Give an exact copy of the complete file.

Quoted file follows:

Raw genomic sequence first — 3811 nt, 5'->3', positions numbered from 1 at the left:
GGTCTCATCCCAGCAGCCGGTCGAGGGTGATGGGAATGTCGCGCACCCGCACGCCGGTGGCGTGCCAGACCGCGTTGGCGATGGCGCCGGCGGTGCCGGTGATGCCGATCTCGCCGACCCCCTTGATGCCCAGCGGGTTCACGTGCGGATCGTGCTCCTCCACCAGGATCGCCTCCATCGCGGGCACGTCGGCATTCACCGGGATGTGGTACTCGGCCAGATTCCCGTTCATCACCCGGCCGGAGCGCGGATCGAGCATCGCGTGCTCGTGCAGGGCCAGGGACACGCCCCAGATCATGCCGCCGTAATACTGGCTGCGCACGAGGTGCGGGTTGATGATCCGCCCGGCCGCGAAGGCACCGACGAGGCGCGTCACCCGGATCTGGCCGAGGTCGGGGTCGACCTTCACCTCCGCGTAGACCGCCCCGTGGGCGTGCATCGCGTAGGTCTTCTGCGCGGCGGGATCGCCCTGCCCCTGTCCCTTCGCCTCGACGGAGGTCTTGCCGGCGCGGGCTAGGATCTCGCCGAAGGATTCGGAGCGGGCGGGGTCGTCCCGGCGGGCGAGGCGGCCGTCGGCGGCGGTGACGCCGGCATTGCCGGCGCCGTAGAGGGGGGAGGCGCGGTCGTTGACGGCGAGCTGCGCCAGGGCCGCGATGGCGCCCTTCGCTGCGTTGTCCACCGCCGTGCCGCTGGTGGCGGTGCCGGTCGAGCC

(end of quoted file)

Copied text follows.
Raw genomic sequence first — 3811 nt, 5'->3', positions numbered from 1 at the left:
GGTCTCATCCCAGCAGCCGGTCGAGGGTGATGGGAATGTCGCGCACCCGCACGCCGGTGGCGTGCCAGACCGCGTTGGCGATGGCGCCGGCGGTGCCGGTGATGCCGATCTCGCCGACCCCCTTGATGCCCAGCGGGTTCACGTGCGGATCGTGCTCCTCCACCAGGATCGCCTCCATCGCGGGCACGTCGGCATTCACCGGGATGTGGTACTCGGCCAGATTCCCGTTCATCACCCGGCCGGAGCGCGGATCGAGCATCGCGTGCTCGTGCAGGGCCAGGGACACGCCCCAGATCATGCCGCCGTAATACTGGCTGCGCACGAGGTGCGGGTTGATGATCCGCCCGGCCGCGAAGGCACCGACGAGGCGCGTCACCCGGATCTGGCCGAGGTCGGGGTCGACCTTCACCTCCGCGTAGACCGCCCCGTGGGCGTGCATCGCGTAGGTCTTCTGCGCGGCGGGATCGCCCTGCCCCTGTCCCTTCGCCTCGACGGAGGTCTTGCCGGCGCGGGCTAGGATCTCGCCGAAGGATTCGGAGCGGGCGGGGTCGTCCCGGCGGGCGAGGCGGCCGTCGGCGGCGGTGACGCCGGCATTGCCGGCGCCGTAGAGGGGGGAGGCGCGGTCGTTGACGGCGAGCTGCGCCAGGGCCGCGATGGCGCCCTTCGCTGCGTTGTCCACCGCCGTGCCGCTGGTGGCGGTGCCGGTCGAGCC